Two Canadian conglomerates are in a bidding war over Vermont's biggest power company.
On March 30 the Canadian power company Fortis announced its plan to purchase Central Vermont Public Service for $470 million, but just Thursday CVPS was surprised by an unsolicited second offer from Gaz Metro, the parent company of Green Mountain Power. The company says it will match Fortis' offer and raise them 15 cents more per share. Now the question is which deal best suits the customers?
Energy expert Michael Dworkin of the Vermont Law School says Central Vermont Public Service is seen as an attractive investment and a hot commodity for companies seeking a low risk investment with a focus on energy efficiency and utilizing smart grids for customer predictability.
"Neither of those are flashy, cutting edge, but they are both ahead of the industry and together they help," Dworkin said.
For Fortis, the first company to make an offer, it would be their first foray into the American power market.
"My perception of why they did was the combination of a relatively low-risk investment, and a well-understood situation. Plus being able to show they had some U.S. experience," Dworkin said.
A step which would grant them full access to VELCO's power line infrastructure. Some argue the company could use those transmission lines as short cut to larger power markets in the U.S. But Dworkin says the grid could handle that kind of influx.
"We get about one-third of our electricity from Canada right now, and our lines were built to handle that," he said. "They are not so strong for moving it to Southern New England after that. It could be done, but there are other paths do to it as well."
Dworkin says Gaz Metro's interest in CVPS may be because it would give them greater weight when negotiating power contracts.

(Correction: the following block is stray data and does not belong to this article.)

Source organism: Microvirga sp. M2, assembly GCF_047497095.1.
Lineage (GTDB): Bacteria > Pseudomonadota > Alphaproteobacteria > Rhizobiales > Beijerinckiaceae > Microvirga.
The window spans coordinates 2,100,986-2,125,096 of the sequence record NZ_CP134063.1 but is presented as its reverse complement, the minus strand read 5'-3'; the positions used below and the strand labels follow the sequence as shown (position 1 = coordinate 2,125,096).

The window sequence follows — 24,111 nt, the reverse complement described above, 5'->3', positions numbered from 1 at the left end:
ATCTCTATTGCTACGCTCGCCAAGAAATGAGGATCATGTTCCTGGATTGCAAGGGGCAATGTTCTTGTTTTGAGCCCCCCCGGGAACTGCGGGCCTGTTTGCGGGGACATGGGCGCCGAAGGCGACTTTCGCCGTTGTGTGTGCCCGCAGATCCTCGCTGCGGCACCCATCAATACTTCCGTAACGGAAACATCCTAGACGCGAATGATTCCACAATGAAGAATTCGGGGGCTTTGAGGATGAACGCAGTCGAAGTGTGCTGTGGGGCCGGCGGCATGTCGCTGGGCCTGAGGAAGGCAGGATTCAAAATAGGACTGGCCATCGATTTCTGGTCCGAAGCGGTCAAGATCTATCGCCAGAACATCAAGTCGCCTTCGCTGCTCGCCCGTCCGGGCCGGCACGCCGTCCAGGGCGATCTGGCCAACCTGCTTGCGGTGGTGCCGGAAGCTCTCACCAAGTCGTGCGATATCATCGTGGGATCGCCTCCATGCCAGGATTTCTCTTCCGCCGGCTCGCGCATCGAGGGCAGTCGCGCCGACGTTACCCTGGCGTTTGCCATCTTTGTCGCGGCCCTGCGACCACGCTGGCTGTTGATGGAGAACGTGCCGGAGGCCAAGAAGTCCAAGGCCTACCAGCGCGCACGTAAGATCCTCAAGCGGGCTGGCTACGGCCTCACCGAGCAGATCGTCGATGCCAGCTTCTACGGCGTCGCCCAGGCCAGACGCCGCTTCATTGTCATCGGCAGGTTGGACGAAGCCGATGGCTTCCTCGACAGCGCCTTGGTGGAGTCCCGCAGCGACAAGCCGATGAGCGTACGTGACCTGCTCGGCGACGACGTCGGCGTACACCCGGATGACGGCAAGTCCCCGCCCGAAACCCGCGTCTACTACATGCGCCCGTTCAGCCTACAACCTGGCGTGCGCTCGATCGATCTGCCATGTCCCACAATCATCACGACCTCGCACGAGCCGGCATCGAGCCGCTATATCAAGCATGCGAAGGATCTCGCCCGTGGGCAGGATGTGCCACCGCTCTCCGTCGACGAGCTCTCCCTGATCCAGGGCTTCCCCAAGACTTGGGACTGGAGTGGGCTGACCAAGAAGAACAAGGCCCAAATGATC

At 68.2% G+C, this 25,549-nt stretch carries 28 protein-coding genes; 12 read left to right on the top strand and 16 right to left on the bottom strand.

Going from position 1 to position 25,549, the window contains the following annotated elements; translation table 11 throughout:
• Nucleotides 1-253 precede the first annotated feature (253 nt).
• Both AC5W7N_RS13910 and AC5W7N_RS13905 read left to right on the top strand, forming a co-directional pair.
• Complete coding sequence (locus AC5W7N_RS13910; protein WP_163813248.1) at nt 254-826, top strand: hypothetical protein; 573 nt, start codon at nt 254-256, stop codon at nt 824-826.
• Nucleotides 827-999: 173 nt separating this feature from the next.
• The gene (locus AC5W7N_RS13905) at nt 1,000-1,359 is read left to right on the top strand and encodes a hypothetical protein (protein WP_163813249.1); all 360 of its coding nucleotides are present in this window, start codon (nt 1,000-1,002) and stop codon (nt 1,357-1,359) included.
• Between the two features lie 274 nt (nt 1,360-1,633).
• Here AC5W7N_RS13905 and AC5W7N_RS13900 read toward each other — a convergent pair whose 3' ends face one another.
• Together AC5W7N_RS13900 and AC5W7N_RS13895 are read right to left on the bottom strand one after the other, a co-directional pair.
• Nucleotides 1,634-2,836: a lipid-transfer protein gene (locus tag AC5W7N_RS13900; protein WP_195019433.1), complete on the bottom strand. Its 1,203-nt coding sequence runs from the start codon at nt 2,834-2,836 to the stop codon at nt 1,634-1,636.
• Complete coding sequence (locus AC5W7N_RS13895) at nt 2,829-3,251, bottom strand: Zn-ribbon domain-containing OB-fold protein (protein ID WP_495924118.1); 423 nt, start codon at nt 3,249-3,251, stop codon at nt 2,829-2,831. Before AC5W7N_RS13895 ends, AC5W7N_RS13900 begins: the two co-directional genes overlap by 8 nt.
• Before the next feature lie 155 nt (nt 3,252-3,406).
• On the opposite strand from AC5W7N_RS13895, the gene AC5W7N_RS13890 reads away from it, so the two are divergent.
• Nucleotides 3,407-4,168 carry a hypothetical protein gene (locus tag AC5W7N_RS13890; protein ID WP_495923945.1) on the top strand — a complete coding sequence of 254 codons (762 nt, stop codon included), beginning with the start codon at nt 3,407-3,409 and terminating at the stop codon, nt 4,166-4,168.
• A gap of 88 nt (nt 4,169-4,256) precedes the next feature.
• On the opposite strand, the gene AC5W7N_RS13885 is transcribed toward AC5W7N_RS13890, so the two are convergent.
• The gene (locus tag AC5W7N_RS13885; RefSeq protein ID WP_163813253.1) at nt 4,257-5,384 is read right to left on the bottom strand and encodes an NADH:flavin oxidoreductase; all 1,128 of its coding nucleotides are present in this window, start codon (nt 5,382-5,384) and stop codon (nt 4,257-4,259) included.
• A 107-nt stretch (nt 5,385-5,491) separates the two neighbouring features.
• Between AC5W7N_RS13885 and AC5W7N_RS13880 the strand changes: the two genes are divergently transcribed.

"You are putting more dollars on the table so you can ask for a bigger cut," Dworkin said.
He says GMP and CVPS customers have similar peak usage hours, making it easier to buy bulk power for both companies.
"So if the two serve territories fit together technically in terms of matching demand, having levelized demand around the clock-- that offers a real chance for savings," Dworkin said.
Dworkin says not enough information has been released about either offer to know what is best for CVPS, but expects the customer to benefit either way.
"We have had a pretty successful record of using efficiency to control the cost of power," he said. "If these companies make it effective and work well with Efficiency Vermont, I think the answer is either one of them could keep us in a healthy situation in regard to rates."
Both companies have promised no layoffs and minimal change in higher up positions. Dworkin did bring up that if GMP and CVPS are both controlled by the same company that Vermonter's would lose the ability to compare them in terms of their public service.